DEAR SUN SPOTS: I was concerned by your response to the gardener who wanted to keep Japanese beetles off her rose bushes. It’s important for home gardeners to be aware that we are currently in the midst of a worldwide die-off of insects so severe that many scientists are referring to it as an “insect apocalypse.” It’s also important to realize that life on Earth, including human life, depends on the work of insects. Any treatment to kill grubs in the soil will likely kill not just Japanese beetle grubs, but also grubs of many other beetles and perhaps also larvae of ground-nesting pollinators like native bees.

A more ecologically sound way of controlling those annoying Japanese beetles is to drown them before they have a chance to reproduce. I keep a covered container with water and a little bit of dish detergent near my rose bushes (I use a quart yogurt container), and each day during the beetle season, I spend a few minutes knocking beetles off the roses and into the container. It doesn’t completely eliminate them, but it does greatly reduce their numbers and the damage to plants. — Ecological gardener, Poland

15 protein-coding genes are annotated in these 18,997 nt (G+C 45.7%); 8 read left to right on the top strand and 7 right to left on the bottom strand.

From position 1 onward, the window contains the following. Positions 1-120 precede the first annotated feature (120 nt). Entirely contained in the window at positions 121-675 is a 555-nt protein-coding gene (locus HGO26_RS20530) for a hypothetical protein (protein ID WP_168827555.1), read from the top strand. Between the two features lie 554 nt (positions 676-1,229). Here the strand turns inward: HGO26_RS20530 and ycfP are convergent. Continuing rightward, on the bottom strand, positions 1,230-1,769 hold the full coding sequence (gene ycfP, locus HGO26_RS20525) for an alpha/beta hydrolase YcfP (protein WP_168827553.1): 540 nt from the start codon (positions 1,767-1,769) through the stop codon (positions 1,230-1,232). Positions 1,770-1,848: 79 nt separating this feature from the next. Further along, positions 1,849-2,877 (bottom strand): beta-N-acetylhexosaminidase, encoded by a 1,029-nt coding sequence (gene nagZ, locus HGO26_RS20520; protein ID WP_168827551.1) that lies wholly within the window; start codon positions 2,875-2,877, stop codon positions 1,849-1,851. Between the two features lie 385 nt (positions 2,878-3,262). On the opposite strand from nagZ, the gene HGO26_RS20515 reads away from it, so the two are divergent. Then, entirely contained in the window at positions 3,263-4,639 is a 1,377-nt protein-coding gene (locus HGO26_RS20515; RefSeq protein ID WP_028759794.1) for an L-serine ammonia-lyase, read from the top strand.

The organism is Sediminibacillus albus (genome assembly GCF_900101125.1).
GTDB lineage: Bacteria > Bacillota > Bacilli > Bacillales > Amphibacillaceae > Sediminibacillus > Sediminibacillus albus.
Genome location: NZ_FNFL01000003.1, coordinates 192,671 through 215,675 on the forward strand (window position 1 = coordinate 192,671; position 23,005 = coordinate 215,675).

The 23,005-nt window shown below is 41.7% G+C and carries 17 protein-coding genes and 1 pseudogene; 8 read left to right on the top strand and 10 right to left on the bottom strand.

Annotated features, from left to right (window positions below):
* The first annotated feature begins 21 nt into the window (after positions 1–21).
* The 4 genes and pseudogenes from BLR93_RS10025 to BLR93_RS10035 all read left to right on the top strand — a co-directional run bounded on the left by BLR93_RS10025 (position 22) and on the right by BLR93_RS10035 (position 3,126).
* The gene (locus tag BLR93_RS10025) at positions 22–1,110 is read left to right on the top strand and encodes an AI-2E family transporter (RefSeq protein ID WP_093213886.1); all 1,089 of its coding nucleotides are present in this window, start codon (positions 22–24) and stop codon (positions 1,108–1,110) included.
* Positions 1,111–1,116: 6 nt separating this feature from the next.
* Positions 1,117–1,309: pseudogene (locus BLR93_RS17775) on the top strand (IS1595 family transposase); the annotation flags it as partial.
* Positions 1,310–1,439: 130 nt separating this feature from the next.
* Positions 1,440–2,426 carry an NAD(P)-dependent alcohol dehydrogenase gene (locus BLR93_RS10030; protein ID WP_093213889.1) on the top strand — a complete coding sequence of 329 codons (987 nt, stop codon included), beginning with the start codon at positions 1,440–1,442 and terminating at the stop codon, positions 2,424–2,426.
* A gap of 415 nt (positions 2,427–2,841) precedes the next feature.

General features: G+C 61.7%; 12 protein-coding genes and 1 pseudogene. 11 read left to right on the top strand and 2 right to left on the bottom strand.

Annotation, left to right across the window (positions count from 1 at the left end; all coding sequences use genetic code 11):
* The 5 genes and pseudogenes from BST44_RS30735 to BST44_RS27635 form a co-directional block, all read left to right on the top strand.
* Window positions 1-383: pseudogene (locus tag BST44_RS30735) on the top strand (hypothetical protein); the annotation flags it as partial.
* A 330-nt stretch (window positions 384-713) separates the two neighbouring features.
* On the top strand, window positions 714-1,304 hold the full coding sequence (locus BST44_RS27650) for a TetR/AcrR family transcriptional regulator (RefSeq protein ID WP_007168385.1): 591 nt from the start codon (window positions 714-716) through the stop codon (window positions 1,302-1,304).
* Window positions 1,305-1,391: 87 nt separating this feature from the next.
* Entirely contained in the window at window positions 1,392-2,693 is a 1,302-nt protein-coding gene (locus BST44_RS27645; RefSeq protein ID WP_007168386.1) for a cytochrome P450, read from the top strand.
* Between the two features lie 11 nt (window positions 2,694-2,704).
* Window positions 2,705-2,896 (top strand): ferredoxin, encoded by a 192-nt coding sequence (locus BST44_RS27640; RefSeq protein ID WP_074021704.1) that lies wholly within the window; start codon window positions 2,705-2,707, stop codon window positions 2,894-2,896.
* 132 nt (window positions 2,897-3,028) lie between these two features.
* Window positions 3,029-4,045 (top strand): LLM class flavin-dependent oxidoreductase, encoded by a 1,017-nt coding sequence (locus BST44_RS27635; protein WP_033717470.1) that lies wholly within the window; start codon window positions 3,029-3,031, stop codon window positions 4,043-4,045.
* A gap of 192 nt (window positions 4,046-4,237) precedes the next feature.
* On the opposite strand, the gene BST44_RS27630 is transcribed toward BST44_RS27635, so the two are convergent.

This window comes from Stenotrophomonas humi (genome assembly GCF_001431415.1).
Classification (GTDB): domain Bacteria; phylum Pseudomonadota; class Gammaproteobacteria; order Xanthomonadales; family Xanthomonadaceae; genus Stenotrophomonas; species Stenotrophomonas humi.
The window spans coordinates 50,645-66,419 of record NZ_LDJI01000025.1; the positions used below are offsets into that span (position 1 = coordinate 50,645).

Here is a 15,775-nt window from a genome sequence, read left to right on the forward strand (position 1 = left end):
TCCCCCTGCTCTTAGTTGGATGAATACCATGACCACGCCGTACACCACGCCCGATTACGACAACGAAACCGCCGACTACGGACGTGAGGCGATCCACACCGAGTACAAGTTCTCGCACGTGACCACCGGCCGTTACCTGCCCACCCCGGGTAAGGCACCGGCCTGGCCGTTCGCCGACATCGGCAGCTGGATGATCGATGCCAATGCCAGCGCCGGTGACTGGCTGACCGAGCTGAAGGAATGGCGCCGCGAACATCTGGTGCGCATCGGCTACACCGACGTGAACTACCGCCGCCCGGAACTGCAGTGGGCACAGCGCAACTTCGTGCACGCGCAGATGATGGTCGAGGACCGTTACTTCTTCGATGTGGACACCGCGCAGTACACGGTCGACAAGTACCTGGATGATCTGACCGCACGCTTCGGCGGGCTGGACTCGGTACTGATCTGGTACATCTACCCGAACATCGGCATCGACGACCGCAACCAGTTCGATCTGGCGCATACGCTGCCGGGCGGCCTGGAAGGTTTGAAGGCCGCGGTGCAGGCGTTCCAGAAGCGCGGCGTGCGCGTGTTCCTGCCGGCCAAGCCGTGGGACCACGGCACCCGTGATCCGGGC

ANSWER: Thank you for this important information. It is indeed a far better solution. We also got this great advice:

DEAR SUN SPOTS: Japanese beetles! They are a problem here in Litchfield for years. I haven’t had much success with traps, but I had a great deal of success with them this year. The beetles destroy my raspberries. I learned that by using a quart spray bottle with two ounces of olive oil and the remainder with tap water, sprayed directly on them, it immediately disables them, and they die within 5-10 minutes. The main issue with the solution is water and oil do not mix, so I needed to constantly shake the container. Supposedly, a drop or two of dish detergent will emulsify the oil with the water, but I didn’t like the idea of my berries tasting soapy.

Another method that works well is a container of soapy water and early morning or evening, flicking the pests off into the solution. That’s the end of them. My next attempt is applying nematodes. They destroy the grubs before they hatch. Supposedly they work well but timing and cost are big considerations.
Pesticides like neem oil work, but one must be vigilant. Other insecticides work but be sure they’re safe for bees. The beetles do not travel very far in their life span, so traps don’t want to be used too close to plants you want to protect or so far away that they won’t be drawn to it. The internet has lots of good information. When I checked for the latest this morning, I found vegetable oil also works well. — Cal Brown, Litchfield

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